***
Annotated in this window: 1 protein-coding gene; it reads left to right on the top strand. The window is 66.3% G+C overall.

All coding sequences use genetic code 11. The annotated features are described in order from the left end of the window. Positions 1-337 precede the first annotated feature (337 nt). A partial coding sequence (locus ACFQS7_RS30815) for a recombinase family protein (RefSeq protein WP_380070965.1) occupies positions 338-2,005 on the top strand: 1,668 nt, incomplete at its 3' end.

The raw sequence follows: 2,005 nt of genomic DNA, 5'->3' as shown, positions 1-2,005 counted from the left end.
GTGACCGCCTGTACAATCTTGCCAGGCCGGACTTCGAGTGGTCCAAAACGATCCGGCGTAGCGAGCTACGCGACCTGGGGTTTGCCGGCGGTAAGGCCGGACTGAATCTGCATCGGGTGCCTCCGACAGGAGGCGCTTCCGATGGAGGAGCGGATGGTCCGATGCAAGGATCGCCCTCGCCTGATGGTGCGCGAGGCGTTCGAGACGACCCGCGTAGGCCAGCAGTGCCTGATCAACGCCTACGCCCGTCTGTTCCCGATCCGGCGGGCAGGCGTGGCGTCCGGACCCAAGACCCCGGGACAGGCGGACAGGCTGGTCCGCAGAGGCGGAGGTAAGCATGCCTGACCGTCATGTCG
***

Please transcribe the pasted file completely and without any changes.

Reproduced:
Annotated in this window: 1 protein-coding gene; it reads left to right on the top strand. The window is 66.3% G+C overall.

All coding sequences use genetic code 11. The annotated features are described in order from the left end of the window. Positions 1-337 precede the first annotated feature (337 nt). A partial coding sequence (locus ACFQS7_RS30815) for a recombinase family protein (RefSeq protein WP_380070965.1) occupies positions 338-2,005 on the top strand: 1,668 nt, incomplete at its 3' end.

The raw sequence follows: 2,005 nt of genomic DNA, 5'->3' as shown, positions 1-2,005 counted from the left end.
GTGACCGCCTGTACAATCTTGCCAGGCCGGACTTCGAGTGGTCCAAAACGATCCGGCGTAGCGAGCTACGCGACCTGGGGTTTGCCGGCGGTAAGGCCGGACTGAATCTGCATCGGGTGCCTCCGACAGGAGGCGCTTCCGATGGAGGAGCGGATGGTCCGATGCAAGGATCGCCCTCGCCTGATGGTGCGCGAGGCGTTCGAGACGACCCGCGTAGGCCAGCAGTGCCTGATCAACGCCTACGCCCGTCTGTTCCCGATCCGGCGGGCAGGCGTGGCGTCCGGACCCAAGACCCCGGGACAGGCGGACAGGCTGGTCCGCAGAGGCGGAGGTAAGCATGCCTGACCGTCATGTCG